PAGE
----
25. ^ "From Section 28 to a Home Office float - Tories come out in force at gay march", The Guardian, London, 3 July 2010.
  26. ^ "HUDOC - European Court of Human Rights". Retrieved 2016-11-18.
  27. ^ In 1988 the Immorality Act was renamed the Sexual Offences Act.
  28. ^ "Equal Employment Opportunity Commission v. Mitsubishi Motor Manufacturing of America Inc." Archived 2016-03-04 at the Wayback Machine, Adam J. Conti, LLC, Filing 96-1192, September 15, 1997
  29. ^ "In China's rampant consumerist era, friends going to buy sex together has become normalised, perceived as not all that different from having a pint". Esquire (Singapore). Archived from the original on 30 March 2020. Retrieved 17 May 2022 – via PressReader.
  30. ^ Robert Foyle Hunwick (13 February 2018). "Polyamory in the PRC: A brief history of sex and swinging in modern China". SupChina. Archived from the original on 2020-03-30. Retrieved 2020-03-30.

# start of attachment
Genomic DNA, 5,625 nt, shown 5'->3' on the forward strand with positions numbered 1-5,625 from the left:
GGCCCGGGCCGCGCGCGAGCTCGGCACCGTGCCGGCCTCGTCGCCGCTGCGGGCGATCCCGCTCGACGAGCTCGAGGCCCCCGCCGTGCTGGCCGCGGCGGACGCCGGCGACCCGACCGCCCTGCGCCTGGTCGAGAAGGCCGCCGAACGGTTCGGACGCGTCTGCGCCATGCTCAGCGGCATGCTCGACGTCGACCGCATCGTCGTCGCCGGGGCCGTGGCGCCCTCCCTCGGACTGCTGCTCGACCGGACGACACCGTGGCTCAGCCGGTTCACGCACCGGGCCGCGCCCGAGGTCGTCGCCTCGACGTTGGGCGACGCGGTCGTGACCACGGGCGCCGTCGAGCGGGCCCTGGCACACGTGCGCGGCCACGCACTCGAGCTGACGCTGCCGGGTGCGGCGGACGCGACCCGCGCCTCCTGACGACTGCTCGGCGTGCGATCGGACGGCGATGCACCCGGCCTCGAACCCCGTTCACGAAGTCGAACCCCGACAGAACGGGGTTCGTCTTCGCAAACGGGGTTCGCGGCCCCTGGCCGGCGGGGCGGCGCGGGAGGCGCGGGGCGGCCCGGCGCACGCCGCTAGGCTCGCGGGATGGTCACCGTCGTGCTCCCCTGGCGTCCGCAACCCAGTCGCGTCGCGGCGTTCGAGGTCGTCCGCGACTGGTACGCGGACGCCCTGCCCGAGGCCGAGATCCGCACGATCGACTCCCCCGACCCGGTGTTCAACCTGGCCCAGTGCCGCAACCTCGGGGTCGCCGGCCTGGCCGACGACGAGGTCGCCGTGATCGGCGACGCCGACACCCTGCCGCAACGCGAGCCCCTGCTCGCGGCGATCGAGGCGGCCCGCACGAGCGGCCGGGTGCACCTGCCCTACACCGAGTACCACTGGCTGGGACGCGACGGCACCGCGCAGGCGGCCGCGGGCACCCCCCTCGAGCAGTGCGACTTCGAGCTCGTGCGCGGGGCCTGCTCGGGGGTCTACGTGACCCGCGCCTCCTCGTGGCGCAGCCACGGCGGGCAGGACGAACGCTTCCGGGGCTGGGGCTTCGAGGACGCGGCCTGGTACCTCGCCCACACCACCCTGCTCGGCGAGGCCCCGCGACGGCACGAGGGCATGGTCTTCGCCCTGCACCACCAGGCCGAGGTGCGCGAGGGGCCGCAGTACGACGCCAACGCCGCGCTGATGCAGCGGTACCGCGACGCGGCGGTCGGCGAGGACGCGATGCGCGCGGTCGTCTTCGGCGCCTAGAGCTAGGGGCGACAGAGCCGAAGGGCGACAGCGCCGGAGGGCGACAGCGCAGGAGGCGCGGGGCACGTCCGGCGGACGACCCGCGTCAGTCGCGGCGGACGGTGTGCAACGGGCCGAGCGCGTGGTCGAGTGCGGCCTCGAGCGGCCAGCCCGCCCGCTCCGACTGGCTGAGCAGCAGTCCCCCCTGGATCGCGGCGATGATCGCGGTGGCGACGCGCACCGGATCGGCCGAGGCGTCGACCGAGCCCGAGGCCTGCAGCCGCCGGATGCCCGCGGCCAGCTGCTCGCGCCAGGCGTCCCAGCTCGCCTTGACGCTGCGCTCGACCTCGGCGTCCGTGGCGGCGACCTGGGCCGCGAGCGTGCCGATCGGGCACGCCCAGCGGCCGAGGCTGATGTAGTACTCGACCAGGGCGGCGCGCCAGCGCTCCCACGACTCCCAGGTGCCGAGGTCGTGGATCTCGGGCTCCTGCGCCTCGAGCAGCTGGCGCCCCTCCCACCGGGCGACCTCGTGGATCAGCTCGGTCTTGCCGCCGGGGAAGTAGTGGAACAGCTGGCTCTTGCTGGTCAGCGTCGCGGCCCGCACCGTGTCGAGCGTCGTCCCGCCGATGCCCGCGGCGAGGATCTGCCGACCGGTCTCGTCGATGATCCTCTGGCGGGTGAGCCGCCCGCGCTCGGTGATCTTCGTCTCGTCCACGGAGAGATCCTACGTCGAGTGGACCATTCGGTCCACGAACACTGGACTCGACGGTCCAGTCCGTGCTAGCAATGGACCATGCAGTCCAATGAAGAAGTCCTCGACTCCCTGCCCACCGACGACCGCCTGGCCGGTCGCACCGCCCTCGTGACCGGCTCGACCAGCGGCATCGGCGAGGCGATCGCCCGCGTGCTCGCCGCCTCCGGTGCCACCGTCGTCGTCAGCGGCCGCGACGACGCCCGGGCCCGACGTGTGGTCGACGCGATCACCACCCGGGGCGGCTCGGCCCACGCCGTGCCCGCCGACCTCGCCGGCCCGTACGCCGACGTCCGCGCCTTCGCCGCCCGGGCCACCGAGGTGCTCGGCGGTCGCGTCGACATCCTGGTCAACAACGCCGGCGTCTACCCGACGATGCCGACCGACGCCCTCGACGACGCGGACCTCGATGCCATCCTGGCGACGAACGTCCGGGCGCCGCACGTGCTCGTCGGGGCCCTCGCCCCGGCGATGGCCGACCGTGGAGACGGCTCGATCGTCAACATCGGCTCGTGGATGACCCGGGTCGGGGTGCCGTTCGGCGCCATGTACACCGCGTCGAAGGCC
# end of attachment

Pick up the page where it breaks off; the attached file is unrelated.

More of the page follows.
31. ^ "R. v. Roth, 2002 ABQB 145 (CanLII)". Retrieved 12 June 2016.
  32. ^ Bill C-75 (bill). Parliament of Canada. 21 June 2019.
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  34. ^ Morin, Relmin (August 26, 1951). "'Non-Virgin Club' New Aspect of Teen-age Sex Misbehavior". Eugene Register-Guard. Retrieved 19 October 2012.
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  37. ^ "Mattoon, Illinois History 1950-1959". Archived from the original on 2012-11-03. Retrieved 2012-10-19.
  38. ^ "NYCLU Sues New York School Officials for Forcing Teen-Age Girls to Undergo Intrusive Medical Exams" (July 8, 2003). Retrieved February 2, 2007.
  39. ^ "Doe and Roe v. Reid". New York Civil Liberties Union. Archived from the original on 7 July 2010. Retrieved 17 May 2022.
  40. ^ a b c Lewin, Tamar (June 30, 2005). "Are These Parties for Real?" The New York Times. Retrieved August 27, 2009.
  41. ^ Mikkelson, Barbara (2003). "Sex Bracelets". Retrieved December 22, 2005.